Psionic Liches are just what, and just as dangerous as, their name implies. While these beings look almost identical to normal liches (mummified, wizened men who have lived longer than they ought), they instead utilize psionic abilities to maintain their power, usually at the expense of those around them.  

 

Cry Wolf!

A black and white illustration of a wolf with vampire fangs

The third subarticle of ‘Things that Go Bump in the Night!’ is ‘Cry Wolf!’ by Tim Malto. It introduces 3 new wolf monsters that might appear in a Ravenloft campaign: Dread, Vampire, and Stone Wolves.

Dread Wolves are artificially created creatures first summoned by Galen Dracos of Krynn. These wolves are not natural animals, but the necromantic servants of powerful mages. They serve their masters loyally, and spread rot and disease through their bite.

Vampiric Wolves are undead wolves, combining the terror of both the lupine and the sanguine. They are created when evil clerics corrupt wolf pups, and have the ability to hypnotize and drink blood like any vampire.

Stone Wolves are animated stone statues that originally held the appearance of wolves. They do require the remains of a living wolf to create, and in doing so combine all the hunting prowess of a wolfpack with the defense and immutability of a golem.

 

Is This Article Still Relevant?

It depends. The second and third subarticles, with their monsters, are certainly still useful. They‘re super fun and interesting creatures to make use of! The first subarticle, however, is a little trickier. 5e does not currently have psions as a full class, just a few subclasses, so its contents will really only be useful if you happen to have some of those subclasses in play, or are using psionic homebrews.

 

How to Use this Content in a Current Campaign

The page illustration for "Things that Go Bump in the Night". It shows a woman emerging from a tower window holding a candle, while a gargoyle threateningly leans over her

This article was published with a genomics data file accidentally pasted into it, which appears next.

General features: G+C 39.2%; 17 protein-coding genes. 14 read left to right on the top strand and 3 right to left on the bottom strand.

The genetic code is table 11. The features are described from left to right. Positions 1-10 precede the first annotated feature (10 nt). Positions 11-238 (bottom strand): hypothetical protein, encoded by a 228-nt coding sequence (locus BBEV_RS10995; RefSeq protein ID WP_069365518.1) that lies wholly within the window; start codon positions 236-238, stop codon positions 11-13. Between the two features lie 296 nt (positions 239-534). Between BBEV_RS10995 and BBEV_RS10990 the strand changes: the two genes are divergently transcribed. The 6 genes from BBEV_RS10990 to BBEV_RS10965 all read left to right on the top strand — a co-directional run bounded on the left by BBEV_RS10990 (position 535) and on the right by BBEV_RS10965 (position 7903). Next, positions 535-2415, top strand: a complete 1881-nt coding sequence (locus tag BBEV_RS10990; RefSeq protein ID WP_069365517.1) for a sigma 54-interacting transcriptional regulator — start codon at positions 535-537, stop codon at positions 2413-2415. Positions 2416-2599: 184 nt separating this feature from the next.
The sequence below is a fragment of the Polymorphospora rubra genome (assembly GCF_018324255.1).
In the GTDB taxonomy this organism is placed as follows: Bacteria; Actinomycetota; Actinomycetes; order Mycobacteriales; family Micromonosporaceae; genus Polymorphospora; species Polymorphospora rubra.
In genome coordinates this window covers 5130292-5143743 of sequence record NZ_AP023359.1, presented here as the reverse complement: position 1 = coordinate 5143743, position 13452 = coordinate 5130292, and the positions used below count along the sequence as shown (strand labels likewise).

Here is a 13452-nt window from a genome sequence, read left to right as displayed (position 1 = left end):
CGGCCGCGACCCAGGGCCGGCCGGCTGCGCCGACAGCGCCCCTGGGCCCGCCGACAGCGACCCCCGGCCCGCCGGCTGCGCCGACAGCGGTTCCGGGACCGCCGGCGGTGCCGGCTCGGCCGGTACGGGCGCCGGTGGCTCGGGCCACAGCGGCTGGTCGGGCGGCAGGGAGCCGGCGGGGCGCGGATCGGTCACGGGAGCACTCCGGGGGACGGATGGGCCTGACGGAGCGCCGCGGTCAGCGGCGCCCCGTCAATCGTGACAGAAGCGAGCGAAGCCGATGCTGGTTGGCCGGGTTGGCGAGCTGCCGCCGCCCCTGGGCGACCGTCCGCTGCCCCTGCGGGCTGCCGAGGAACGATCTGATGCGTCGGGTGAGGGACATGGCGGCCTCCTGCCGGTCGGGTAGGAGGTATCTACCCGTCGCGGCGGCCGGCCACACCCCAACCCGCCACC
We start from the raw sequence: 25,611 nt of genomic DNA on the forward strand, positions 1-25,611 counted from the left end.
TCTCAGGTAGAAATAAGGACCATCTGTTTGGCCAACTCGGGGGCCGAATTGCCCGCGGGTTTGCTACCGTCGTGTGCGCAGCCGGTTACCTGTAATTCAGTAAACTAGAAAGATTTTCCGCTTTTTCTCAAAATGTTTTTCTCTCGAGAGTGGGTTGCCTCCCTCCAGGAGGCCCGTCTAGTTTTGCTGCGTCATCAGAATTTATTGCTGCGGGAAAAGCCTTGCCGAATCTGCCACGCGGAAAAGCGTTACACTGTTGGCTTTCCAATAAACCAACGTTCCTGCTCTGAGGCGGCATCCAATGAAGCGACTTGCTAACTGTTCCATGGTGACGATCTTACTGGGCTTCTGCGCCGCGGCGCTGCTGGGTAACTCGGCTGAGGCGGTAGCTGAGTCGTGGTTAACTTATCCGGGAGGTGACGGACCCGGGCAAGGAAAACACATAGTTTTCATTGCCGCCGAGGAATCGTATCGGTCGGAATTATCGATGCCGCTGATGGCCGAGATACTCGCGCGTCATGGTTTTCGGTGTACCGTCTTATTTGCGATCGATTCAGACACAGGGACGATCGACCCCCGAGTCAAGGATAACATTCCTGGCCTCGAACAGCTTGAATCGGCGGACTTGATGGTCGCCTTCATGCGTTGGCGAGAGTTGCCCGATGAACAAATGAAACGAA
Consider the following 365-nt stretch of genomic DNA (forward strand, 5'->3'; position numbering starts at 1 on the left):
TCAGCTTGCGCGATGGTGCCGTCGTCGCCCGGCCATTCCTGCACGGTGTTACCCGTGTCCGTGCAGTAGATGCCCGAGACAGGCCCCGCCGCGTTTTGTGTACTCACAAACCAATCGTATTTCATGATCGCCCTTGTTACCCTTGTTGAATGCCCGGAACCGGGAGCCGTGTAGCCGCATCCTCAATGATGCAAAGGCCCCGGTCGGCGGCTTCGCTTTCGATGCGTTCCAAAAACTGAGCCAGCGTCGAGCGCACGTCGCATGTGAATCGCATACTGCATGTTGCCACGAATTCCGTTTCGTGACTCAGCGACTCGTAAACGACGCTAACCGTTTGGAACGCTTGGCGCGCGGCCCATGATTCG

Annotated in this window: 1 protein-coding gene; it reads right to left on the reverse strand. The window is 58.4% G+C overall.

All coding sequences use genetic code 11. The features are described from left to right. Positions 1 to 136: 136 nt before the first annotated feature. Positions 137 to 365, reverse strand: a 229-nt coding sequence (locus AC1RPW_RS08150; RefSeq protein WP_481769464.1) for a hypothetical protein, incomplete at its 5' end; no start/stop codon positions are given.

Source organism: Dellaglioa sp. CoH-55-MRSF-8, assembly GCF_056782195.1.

It’s a simple matter to utilize this content in a modern-day campaign for Dungeons and Dragons. You can pretty much just drop the monsters into any Ravenloft or Forgotten Realms game (provided you alter them to 5e first). And if you’re open to using psionics, you can simply apply the psionic effects as an interesting new set of rules for your players to bump up against and discover.

None of the monsters exist in 5e as yet, so you’ll have your work cut out for you there. But I fully anticipate that it will be worth it – and not just for a Ravenloft campaign. Wolves, especially, are a common enough enemy that a fresh take on them in a campaign is always welcome.

And since psionic subclasses can be somewhat difficult to integrate into a gothic or horror campaign (darker forces, even among arcane and divine magic, are usually the go-to for tales of suspense), it helps to have a few ideas ready for how to integrate certain characters’ abilities into the atmosphere of the setting.

 

A black and white illustration of a psionic lich. He looks like a skeleton or mummy, wearing degraded clothes and armor, and projecting some find of magical power from his outstretched hand

 

 

Are you planning a Ravenloft campaign? Have you ever considered implanting any of the monsters listed above, or any of the magic effects? If you have, how did they run? Let us know in the comments below!